A delegation from the US House of Representatives visited Opportunity International’s bank in Kigali, Rwanda earlier this week to learn more about the need to expand microfinance banking services in Sub-Saharan Africa, where fewer than 20 percent of households have a secure way to safeguard their earnings.
Gregory W. Meeks chaired the Congressional delegation which included Sheila Jackson Lee, Melvin L. Watt and Marcia L. Fudge. After touring the bank and meeting with staff and clients, Meeks opened a savings account with Opportunity Rwanda.
According to a 2007 study by the World Bank, more than 80 percent of the population in most of sub-Saharan Africa is shut out of the banking sector because they cannot afford the fees, they lack required documentation or they live too far from the nearest bank.
To lower costs and increase access, Opportunity International uses a variety of tools including biometric-based savings accounts, point-of-sale technology, marketplace kiosks and mobile banks that bring services to even the most remote rural areas.
The delegation attended a Trust Group meeting with over 30 clients who had received initial loans of about Rwf27 per person.
Over several successful loan cycles, members have grown their businesses and increased their average individual loan size to about Rwf600,000. Clients shared information about their businesses which range from selling electronics to operating food stands.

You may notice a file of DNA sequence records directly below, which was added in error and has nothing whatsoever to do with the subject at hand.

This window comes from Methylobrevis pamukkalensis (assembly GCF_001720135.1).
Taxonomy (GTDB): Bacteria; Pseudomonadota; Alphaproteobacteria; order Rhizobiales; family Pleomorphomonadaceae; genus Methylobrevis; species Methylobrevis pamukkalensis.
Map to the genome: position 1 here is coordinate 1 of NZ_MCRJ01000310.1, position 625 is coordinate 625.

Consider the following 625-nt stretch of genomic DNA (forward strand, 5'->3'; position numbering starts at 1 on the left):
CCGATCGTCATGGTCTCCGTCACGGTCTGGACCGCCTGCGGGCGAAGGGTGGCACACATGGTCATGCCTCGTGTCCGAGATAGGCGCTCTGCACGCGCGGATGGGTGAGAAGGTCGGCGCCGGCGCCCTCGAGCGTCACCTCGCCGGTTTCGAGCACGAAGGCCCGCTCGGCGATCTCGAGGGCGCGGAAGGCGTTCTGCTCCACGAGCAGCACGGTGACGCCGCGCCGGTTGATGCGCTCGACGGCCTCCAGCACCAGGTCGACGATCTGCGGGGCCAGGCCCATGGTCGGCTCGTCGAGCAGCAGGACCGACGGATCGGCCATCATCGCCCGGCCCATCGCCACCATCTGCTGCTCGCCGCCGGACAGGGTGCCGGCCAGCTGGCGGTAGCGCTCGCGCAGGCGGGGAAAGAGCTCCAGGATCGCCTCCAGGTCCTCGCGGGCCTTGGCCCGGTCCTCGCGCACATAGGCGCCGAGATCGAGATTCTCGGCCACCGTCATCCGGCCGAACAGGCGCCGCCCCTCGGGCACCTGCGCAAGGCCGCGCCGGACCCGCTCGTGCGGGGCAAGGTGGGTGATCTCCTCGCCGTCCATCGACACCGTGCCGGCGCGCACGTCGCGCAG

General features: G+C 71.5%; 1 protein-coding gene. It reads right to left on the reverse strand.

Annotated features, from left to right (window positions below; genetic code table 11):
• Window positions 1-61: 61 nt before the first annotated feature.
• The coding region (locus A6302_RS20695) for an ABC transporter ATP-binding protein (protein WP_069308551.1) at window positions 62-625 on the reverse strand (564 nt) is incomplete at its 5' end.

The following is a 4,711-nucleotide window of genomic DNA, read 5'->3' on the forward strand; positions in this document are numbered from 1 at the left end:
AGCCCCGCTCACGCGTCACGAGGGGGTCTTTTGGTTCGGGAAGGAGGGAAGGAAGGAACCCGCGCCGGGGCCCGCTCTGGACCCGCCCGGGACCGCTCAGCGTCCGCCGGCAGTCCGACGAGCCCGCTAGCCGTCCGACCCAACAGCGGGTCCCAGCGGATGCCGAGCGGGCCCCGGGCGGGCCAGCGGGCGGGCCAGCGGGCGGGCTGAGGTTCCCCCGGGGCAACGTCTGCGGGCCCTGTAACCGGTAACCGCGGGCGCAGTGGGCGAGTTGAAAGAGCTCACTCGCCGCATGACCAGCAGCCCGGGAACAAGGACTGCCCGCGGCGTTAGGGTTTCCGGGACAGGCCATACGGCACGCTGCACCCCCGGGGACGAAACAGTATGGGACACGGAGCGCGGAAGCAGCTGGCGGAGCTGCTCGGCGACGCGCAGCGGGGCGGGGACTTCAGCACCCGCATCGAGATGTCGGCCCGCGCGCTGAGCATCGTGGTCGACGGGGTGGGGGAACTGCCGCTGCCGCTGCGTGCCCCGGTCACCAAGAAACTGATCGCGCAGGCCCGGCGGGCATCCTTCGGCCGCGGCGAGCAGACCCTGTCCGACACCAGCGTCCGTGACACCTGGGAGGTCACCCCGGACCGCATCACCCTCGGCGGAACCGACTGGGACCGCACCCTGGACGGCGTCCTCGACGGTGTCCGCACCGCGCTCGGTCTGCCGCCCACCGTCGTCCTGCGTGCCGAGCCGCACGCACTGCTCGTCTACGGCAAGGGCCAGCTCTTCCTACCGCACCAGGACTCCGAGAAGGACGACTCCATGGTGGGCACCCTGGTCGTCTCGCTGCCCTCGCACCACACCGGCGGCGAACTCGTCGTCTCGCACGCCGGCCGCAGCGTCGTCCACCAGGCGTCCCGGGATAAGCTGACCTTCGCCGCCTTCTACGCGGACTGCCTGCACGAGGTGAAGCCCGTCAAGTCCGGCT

The group also has collective savings of over Rwf3,600,000 which is deposited with Opportunity Rwanda.
Meeks told the Trust Group, “We are reaching our hands across the ocean to join with you and empower the African people. You are setting an example of how success can continue to come to Africa.
We want to know how we can better connect with you so there can be a better tomorrow.”
In April 2009, Meeks and Rep. John Boozman introduced H.R. 1987, The Microfinance Human Capacity-Building Act of 2009, which will build capacity around the world, especially in Africa where lack of human capital is the single greatest constraint to the growth of microfinance institutions.
Susy Cheston, Opportunity’s senior vice president for policy, helped craft the bill which will provide more resources for the recruitment and development of local staff in the African countries where Opportunity serves.
“Opportunity International is honored to have hosted these Congressional delegates during their visit to Rwanda,” Cheston said.
“We are thankful for their support of microfinance and excited about the potential of H.R. 1987 to make a real difference for millions of people in Africa who are working their way out of poverty.”
Opportunity International provides small business loans, savings, insurance and training to over a million people working their way out of poverty in the developing world.
Clients in almost 30 countries use these financial services to start or expand a business, provide for their families, create jobs for their neighbors and build a safety net for the future.